Paul talks about a focused commitment, which he underscores in 9:26 by writing that he does not run "aimlessly" nor does he unproductively "box as though beating the air." Rather he subjects his body to a strick discipline for a purpose. This discipline is not theoretical. Note that in 9:26, Paul shifts to the first person singular. "I do not run aimlessly." He recommends a course of action to the Corinthian Christians that he practices himself. He is not saying, do as I say. He is saying, do as I do.
The rewards of athletic discipline may seem meager--all that effort for a wreath. But remember that, according to the Olympic ideal, the goal of the athlete was not to be rewarded with monetary compensation, but to be recognized for excellence in a worthy athletic endeavor. The victor's wreath was greatly valued specifically because it signified that its recipients had conducted themselves honorably.
Sometimes this ancient Olympic idea of victory is still preserved today. When you think about the 2000 Summer Olympics in Sydney, you probably don't think about Paula Barila Bolopa. Paula was the women's 50m freestyle swimmer from Equatorial Guinea. She had also never been in a 50m swimming pool until she arrived in Sydney to compete. How did Paula qualify for the Olympics? She can barely swim across the pool and does not even get her face wet when she swims freestyle. She had never stood on a starting block before the Olympics. In fact, Paula did not even have a swimsuit when she arrived in Sydney. She was invited to participate in the competition by the International Olympic Committee (IOC). The IOC has a program that reaches out to athletes from developing nations who might not otherwise have the opportunity to join in the world-famous games.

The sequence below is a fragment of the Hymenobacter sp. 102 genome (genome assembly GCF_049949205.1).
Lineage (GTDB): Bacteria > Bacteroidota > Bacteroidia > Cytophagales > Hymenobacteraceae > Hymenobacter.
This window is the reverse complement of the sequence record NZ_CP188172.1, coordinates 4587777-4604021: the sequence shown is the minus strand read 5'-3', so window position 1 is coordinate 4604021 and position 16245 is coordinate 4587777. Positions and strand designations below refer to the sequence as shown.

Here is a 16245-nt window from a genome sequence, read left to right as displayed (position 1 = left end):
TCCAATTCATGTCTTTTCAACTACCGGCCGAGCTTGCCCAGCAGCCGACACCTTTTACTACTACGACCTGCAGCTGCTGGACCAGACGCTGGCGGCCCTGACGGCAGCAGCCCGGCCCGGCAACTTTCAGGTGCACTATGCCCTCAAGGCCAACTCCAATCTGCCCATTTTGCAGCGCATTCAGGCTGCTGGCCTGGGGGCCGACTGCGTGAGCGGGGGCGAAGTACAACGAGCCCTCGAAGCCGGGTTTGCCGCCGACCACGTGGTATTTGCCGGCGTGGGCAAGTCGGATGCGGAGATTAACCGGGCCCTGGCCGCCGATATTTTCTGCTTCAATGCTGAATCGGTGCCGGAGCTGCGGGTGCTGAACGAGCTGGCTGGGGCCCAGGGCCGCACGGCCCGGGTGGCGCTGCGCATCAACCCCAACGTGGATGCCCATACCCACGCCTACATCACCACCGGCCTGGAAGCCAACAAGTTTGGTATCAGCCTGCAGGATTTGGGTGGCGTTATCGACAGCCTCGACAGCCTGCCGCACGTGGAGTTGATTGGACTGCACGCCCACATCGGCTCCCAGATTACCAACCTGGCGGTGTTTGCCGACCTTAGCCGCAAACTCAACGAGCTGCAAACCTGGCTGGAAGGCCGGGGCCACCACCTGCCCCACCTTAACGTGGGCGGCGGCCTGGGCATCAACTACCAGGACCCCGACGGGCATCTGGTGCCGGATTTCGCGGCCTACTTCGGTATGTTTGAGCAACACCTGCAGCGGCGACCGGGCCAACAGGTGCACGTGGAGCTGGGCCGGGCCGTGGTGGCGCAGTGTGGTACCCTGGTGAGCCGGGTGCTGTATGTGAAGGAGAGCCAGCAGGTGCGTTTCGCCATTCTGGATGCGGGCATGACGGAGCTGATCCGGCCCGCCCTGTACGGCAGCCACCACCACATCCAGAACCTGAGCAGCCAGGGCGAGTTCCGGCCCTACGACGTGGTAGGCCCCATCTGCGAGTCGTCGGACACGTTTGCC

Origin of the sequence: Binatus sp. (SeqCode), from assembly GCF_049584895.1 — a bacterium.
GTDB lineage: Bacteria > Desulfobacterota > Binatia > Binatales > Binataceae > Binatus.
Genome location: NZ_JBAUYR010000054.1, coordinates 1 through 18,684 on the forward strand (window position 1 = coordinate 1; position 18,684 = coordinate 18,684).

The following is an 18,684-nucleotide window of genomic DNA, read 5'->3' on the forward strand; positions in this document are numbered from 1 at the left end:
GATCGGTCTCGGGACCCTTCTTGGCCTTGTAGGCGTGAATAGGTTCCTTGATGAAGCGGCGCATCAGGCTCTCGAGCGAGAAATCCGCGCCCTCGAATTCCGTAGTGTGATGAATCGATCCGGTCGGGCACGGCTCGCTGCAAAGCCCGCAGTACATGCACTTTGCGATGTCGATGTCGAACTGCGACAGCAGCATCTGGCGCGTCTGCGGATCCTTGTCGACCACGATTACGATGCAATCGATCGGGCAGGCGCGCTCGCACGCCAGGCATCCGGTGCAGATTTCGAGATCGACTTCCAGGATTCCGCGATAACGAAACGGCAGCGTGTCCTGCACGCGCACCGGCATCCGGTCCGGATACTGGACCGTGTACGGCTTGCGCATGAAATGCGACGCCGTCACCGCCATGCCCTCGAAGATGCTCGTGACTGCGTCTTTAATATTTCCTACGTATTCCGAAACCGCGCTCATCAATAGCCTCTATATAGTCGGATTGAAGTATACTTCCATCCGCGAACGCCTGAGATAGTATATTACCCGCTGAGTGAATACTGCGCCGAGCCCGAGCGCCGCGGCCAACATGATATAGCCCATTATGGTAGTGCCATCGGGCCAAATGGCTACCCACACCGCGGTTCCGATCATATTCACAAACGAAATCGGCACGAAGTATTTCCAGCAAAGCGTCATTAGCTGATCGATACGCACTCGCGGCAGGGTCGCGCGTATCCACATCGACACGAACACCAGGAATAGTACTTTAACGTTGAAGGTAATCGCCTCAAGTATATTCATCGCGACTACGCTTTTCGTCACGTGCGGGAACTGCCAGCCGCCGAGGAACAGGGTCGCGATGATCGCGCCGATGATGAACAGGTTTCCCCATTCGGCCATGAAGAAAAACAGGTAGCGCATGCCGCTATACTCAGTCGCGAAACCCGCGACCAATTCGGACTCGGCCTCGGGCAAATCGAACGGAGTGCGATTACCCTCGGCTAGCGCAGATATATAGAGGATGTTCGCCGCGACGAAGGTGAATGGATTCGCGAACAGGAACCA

Why would Paula travel to Sydney to compete in an event she had no possible chance of winning? It took Paula more than three times longer than it took the women's freestyle gold medalist, Inge de Bruijn of the Netherlands to finish the 50m.
Perhaps sometimes it isn't about winning. When Paula finished her heat in 1 minute and 3.97 seconds, the crowd gave her a deafening round of applause. "I got very tired at the end, but the crowd urged me on," Paula said in a recent Sports Illustrated article. ["Undaunted courage," Radical Games Web site, copyright 2001, girltech.com. Retrieved August 21, 2002.]
That is what the Olympics is really about, or should be about.
For those who claim Christ, our most worthy endeavor is the cooperative effort of seeking to love God with all our being and our neighbors as ourselves. Unlike training for an athletic competition, the goal of the Christian discipline Paul expects is not to strive against others, but to strive for the sake of others - not to honor ourselves, but to conduct ourselves in ways that honor others. Christians are people who have already been honored by the saving love of Jesus Christ. Having been honored, we are now ready to share that honor with others.